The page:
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Lipo Dissolve vs Liposuction - Major Differences Between Two Fat Loss Treatments

You may have heard of one of the latest frenzy in plastic surgery called lipo-solubility. This should not be confused with a tried and true fat correction mechanism called liposuction. Although both methods remove unwanted fat in the "problem" areas of the human body, they differ in mechanism, side effects, safety and FDA approval status.

Liposuction comes from a French doctor and became increasingly popular in the eighties and nineties. This procedure can be done in the office of a plastic surgeon and usually does not require hospital stay.

Liposuction patients have their "problem" areas correctly marked, sterilized with Betadine and given local anesthesia or complete anesthesia. Doctors take a small suction device called a cannula and remove unwanted fat in the problem area. The fat is actually separated by the cannula while the patient's vital signs continue to be monitored. This usually involves the absorption of fluid into the area marked by the removal of fat to help relax the fat cells while maintaining the patient's fluid balance during examination. This type of procedure is known as wet or super wet and is more commonly used.

Liposuction is a cosmetic surgery method approved by the federal Food and Drug Administration in the U.S., also known as the FDA. Fat removal procedures are not intended to replace diet and exercise and are limited in the amount of fat released. In general, liposuction does not produce more than five liters of fat per patient. The more fat is released, the more risks involved.

Unlike liposuction, new lipo-solvents are not approved by the FDA. This form of fat removal has been going on for very little time and does not have ongoing clinical trials to prove its safety or long-term effects. In addition, Kansas has sought to pass laws that prevent its doctors from providing PC / DC, standard lipo-solvent treatment. However, the Kansas court barred the law from coming into force while the Kansas State Board of Healing Medicine sought public opinion and held further discussions on the merits and dangers of unapproved therapies.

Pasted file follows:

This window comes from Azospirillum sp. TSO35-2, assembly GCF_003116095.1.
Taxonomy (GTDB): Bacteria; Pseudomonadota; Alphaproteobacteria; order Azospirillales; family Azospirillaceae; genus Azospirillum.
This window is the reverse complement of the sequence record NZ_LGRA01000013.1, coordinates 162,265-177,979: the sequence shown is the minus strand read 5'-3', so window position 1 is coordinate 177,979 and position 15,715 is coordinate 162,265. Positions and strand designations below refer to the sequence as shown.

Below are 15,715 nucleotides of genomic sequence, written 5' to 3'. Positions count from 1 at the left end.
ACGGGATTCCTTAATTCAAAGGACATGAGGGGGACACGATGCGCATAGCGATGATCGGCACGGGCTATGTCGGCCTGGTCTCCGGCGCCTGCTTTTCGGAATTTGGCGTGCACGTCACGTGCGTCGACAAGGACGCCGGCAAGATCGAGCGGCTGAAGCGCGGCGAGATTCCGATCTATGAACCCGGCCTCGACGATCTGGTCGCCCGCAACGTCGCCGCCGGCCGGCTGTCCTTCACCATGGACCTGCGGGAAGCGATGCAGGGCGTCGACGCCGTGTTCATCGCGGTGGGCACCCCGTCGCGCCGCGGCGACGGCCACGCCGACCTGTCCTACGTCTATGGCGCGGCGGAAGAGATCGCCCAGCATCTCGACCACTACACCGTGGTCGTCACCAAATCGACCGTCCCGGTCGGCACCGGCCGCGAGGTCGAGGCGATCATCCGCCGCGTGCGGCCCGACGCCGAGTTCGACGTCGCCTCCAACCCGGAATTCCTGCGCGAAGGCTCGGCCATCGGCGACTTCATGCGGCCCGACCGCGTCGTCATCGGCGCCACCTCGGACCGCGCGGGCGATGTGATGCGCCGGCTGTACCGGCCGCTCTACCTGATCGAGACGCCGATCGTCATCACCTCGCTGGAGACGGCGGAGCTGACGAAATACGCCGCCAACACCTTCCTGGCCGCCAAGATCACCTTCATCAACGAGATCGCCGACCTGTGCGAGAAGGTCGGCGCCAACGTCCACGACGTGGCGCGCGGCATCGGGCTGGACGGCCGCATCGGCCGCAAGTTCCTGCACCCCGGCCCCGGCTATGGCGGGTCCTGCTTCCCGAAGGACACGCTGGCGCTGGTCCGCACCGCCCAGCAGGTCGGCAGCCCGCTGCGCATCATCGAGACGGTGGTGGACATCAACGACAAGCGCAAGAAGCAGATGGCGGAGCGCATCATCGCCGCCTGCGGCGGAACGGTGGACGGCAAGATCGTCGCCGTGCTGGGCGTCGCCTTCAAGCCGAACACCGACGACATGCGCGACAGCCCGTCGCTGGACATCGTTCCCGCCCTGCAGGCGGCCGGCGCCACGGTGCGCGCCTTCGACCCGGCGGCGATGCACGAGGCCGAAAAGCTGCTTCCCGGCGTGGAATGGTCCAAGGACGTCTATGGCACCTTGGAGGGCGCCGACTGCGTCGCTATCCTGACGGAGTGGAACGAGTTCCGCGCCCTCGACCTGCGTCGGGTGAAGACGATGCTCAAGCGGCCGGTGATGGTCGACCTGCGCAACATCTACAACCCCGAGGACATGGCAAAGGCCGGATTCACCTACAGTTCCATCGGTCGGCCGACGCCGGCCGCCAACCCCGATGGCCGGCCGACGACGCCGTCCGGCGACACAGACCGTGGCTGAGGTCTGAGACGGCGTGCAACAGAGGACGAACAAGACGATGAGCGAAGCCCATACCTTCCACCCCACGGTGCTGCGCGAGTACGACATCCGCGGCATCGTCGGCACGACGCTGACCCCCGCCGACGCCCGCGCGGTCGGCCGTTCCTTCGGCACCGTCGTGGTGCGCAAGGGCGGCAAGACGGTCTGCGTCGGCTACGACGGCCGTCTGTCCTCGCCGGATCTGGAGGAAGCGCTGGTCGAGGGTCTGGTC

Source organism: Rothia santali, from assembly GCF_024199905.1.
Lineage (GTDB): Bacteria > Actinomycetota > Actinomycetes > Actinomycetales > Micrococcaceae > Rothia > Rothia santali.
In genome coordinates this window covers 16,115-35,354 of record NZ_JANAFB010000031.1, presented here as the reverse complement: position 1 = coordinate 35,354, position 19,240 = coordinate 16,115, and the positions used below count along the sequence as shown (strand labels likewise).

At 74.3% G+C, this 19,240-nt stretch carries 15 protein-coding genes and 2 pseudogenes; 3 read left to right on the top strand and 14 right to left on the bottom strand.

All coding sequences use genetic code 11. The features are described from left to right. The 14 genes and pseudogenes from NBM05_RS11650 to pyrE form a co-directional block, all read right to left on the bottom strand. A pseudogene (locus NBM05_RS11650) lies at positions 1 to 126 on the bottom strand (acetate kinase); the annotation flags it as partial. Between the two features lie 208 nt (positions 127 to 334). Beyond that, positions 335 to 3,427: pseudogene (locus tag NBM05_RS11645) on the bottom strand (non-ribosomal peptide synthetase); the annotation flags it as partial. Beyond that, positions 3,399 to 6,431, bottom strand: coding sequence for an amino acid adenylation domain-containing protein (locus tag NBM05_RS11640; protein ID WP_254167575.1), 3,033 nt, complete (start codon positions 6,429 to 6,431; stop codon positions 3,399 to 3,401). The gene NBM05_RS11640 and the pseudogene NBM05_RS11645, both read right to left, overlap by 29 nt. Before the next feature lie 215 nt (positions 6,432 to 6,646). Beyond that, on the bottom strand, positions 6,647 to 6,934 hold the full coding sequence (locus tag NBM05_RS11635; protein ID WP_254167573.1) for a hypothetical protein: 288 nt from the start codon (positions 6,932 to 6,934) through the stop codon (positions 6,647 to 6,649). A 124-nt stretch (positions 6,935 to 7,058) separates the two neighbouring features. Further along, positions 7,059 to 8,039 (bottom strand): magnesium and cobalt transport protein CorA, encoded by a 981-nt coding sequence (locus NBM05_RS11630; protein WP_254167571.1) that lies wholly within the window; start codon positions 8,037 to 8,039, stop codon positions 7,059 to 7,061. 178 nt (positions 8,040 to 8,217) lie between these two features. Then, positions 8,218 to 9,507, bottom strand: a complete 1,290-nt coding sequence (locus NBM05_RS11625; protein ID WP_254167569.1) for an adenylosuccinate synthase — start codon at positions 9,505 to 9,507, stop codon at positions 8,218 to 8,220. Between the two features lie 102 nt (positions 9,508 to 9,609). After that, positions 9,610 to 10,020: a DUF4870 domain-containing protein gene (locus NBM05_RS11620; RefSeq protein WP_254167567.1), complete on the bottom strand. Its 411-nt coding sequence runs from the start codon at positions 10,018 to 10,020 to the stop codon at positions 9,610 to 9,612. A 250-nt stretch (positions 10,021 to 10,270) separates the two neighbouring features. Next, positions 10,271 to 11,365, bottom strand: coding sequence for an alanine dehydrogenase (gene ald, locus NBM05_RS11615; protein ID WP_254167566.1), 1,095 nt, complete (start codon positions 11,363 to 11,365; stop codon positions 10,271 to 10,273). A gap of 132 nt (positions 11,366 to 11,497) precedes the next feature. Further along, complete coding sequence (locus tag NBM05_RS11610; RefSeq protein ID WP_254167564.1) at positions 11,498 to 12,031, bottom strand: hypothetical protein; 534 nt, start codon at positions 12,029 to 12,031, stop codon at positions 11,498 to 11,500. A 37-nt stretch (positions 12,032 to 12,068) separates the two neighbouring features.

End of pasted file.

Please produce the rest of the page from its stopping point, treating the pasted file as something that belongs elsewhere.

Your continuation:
The business that dissolved Lipo claimed that the procedure was another way of removing fat from the "problem" area. But unlike the invasive liposuction procedure, it involves injections to kill fat cells, or some lipo-soluble ads claim to "dilute the fat." Injections can consist of a variety of ingredients that can kill fat cells, and most doctors urge patients to find out what's in the syringe before they agree to a lipo-solvent injection. The most commonly used formulas for injection are the combination of phosphatidylcholine and deoxycholate sodium (PC / DC). Most of these injections are taken as series that require multiple injections for one area. It's important to note that the FDA has repeatedly issued the statement that "Consumers need to be aware that this is a buyer-be-aware condition. This is an unapproved drug for unapproved uses and we cannot guarantee user safety."

The amount of fat released by injection is smaller than the amount of liposuction procedure but many people find that injection is a good alternative to more aggressive liposuction.

There have been many positive results reported from people who have taken the injection, but concerns remain on its safety. Dr. Michael Olding, Head of Plastic Surgery at George Washington University, said of the Washington Post's lipo-dissolving program, "My problem with the (lipo-dissolve) technique is that its safety and efficacy have not been thoroughly investigated." warn the patient about its use.

Both of these procedures offer individuals the opportunity to lose their fat but no one should consider it a form of weight loss.



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